Feds Cite Local Slaughterhouse: Pig Found Conscious After Throat Cut

Pig Stands Up After Being Electrocuted—PETA Calls For Public Scrutiny, Operational Overhaul

For Immediate Release:
September 14, 2020

Nicole Meyer 202-483-7382

Campbellsville, Ky.

Following a U.S. Department of Agriculture report documenting that a pig at Wise Meat Packing near Campbellsville stood up after being electrocuted, stuck in the throat with a knife, and shot in the head, PETA has fired off a letter urging the owner to livestream video footage from the facility in order to help prevent workers from mishandling and abusing animals during slaughter. PETA also asked the facility to stop killing animals and switch to butchering only wildlife who’ve been accidentally killed in vehicle collisions.

“Publicly livestreaming slaughter operations—or ending them altogether—would help prevent more animals from experiencing agonizing, prolonged deaths,” says PETA Senior Vice President Daphna Nachminovitch. “PETA is urging Wise Meat Packing to overhaul its facility immediately and encouraging anyone disturbed by this incident to help keep animals out of slaughterhouses everywhere by going vegan.”

PETA’s motto reads, in part, that “animals are not ours to eat,” and the group opposes speciesism, a human-supremacist worldview. PETA also asked Wise Meat Packing what actions it has taken against the worker responsible for the botched slaughter, such as reporting them to local law enforcement and reassigning them to a position that doesn’t involve contact with live animals.

For more information, please visit PETA.org.

PETA’s letter to Dennis Wise, owner of Wise Meat Packing, follows.

September 14, 2020

Dennis Wise
Wise Meat Packing

Dear Mr. Wise,

A U.S. Department of Agriculture report documented that a pig who had been electrocuted and whose throat had been stuck stood up, conscious, on all four hooves and was then shot in the head at Wise Meat Packing on August 19. We ask that you immediately make changes to your operations in order to reduce animal suffering at your slaughterhouse.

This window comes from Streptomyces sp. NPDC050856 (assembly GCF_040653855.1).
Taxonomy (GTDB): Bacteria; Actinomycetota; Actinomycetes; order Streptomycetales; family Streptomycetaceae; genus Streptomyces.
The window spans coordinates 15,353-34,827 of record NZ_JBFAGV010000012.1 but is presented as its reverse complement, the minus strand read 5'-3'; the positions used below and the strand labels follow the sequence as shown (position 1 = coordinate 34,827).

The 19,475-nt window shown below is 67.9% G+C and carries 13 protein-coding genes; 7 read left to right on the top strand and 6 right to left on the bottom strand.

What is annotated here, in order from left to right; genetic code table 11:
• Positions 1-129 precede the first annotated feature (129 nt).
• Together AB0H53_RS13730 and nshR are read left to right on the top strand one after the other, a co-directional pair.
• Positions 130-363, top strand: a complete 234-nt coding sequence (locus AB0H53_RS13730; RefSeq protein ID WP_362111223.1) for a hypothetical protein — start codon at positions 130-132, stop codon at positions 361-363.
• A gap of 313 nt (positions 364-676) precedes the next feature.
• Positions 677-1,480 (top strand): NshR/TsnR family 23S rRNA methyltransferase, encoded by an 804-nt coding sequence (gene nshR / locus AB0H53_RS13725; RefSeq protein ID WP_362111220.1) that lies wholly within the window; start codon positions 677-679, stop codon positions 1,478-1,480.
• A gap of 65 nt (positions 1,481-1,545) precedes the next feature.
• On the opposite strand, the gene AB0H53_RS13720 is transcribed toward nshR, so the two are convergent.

In light of the pain and terror that this animal endured, we’d like you to give serious thought to no longer slaughtering pigs. If you want to stay in this kind of business without causing animals to suffer needlessly, you could start exclusively butchering animals killed in collisions with vehicles and legally salvaged by customers who wish to eat their flesh, as state law allows.

We also ask that you publicly livestream video footage from all areas of your facility where live animals are handled. Your staff would surely take their duty to handle animals lawfully more seriously if they knew that people were watching. The world’s foremost expert on livestock welfare, Dr. Temple Grandin, writes, “Plants that are doing a good job should show what they are doing.” Members of your industry often complain that consumers today don’t understand how animals are raised and killed for food. You could shed light on this subject by allowing the public to observe your staff as they move animals—individuals who value their lives—off trucks in all weather extremes, attempt to stun them, slash their throats, and then bleed them to death.

What action, if any, have you taken against the worker responsible for this pig’s suffering? Have you reassigned them to a job that doesn’t involve contact with live animals—such as evisceration, butchering, or packaging—and reported them to your local law-enforcement agency so that they might be investigated for violating Kentucky’s anti-cruelty statute? We look forward to your response.


Daniel Paden
Vice President of Evidence Analysis

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